During the recent E3 Expo in Los Angeles, we had the chance to meet up with some of the top dogs in the games business. We recently brought you some of their insights into game marketing, and today we’re happy to bring you another installment. In Part Two of this feature, we speak with EA Sports President Peter Moore and Bethesda Game Studios’ Executive Producer Todd Howard.
Considering the high cost of goods, and triple-A games costing upwards of $100 million or more, does that make marketing all the more important? Does the campaign for one of these games have to be on the scale of a Hollywood movie to push it out there to make sure you recoup that investment in the game itself?
Todd Howard: I think so. Although I don’t have a ton of insight into that… I’m involved in the creative of the marketing. I’m a big believer that that is part of the game. That is your first experience. So when you see a teaser for Fallout . . . I created that in-house. This is your first look at the game; this is part of the experience. The box is part of the experience. The manual is part of the experience. The disc itself, all these things are part of the experience of the game. I think smart creative you need to have. Ayzenberg is great at that stuff. Past that, it becomes scale. How many places are you going to run ads I think most places have a metric: “This is how many copies we are shipping,” and it becomes almost an insurance policy. “If we don’t support this with this amount of money, we’re taking a risk that everybody’s not going to know about it.” So I think most marketing is scaled to what they’re going to ship.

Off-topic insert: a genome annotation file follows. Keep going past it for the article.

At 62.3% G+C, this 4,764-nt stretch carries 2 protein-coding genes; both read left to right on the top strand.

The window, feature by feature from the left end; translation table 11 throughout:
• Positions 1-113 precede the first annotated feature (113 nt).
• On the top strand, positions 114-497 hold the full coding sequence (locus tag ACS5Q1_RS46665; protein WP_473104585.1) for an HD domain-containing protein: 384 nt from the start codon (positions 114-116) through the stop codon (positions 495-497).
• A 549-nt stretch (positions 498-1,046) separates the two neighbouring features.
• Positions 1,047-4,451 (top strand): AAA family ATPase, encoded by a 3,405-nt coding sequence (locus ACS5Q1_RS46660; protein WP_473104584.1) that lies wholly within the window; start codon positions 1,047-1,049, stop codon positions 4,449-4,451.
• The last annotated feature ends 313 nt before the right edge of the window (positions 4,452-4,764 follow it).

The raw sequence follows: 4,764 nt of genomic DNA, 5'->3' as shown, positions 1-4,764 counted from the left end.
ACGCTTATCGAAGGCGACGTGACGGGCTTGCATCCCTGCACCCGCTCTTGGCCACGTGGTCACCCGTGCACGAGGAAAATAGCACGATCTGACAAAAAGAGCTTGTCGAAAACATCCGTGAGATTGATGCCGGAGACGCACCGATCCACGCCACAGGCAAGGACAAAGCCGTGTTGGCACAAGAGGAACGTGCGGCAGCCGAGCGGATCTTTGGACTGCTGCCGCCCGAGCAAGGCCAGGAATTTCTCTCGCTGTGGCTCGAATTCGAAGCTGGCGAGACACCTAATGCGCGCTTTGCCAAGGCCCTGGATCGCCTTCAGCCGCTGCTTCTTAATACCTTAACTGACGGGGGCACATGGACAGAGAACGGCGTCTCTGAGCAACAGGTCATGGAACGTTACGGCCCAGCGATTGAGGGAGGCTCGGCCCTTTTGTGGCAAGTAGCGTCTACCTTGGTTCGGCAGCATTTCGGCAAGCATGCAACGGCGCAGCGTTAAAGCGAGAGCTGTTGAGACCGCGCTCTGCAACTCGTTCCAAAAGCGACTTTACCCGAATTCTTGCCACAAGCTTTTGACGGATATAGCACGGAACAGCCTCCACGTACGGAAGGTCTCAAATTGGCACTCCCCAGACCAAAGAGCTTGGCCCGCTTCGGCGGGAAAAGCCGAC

With the cost of games today obviously being huge, does that make marketing that much more important to get that message out there? Do you have to elevate your campaign to sort of Hollywood blockbuster campaign styles to really get noticed now?
Peter Moore: Yes and no. I think, you know, you build franchises that become part of the culture: Madden, FIFA, Tiger. You could argue, and we always have a little joke, we should just send our core email and say, ” it’s shipped, it’s the cost of an e-mail blast.” At the same time, we actually, with Madden, love the big events. We did Mardi Gras this year in New Orleans; we’re doing a ton of stuff with Madden. I think it’s important for the industry. I get a great thrill, watching ESPN and all my ads come up and, you know, it ends with “EA Sports: it’s in the game,” and I think that’s important, to continue to brand build. Marketers look at their marketing spend as a percentage of the revenue. That’s the way we look at marketing spends and how we get after it becomes the tactics within that.
And at the other end of the spectrum, we just shipped FIFA Superstars on Facebook and haven’t spent a penny, but somehow we have, according to my friends at Playfish, 1.5 million monthly users purely by word of mouth, purely by me sending invites to my friends, and them sending invites to their friends. You know, it’s a whole new paradigm we need to learn to live in: how to market a social network game within a social network. And, you know, it becomes very interesting with different tactics. It’s no good doing that on TV. I’m not even sure it’s good doing it online; you’ve got to do it within the network itself and find innovative ways to do that.
Stay tuned for Part Three of this feature next week, when [a]listdaily speaks to Sega’s Darren Williams and Ubisoft’s Chris Early about the digital perspective.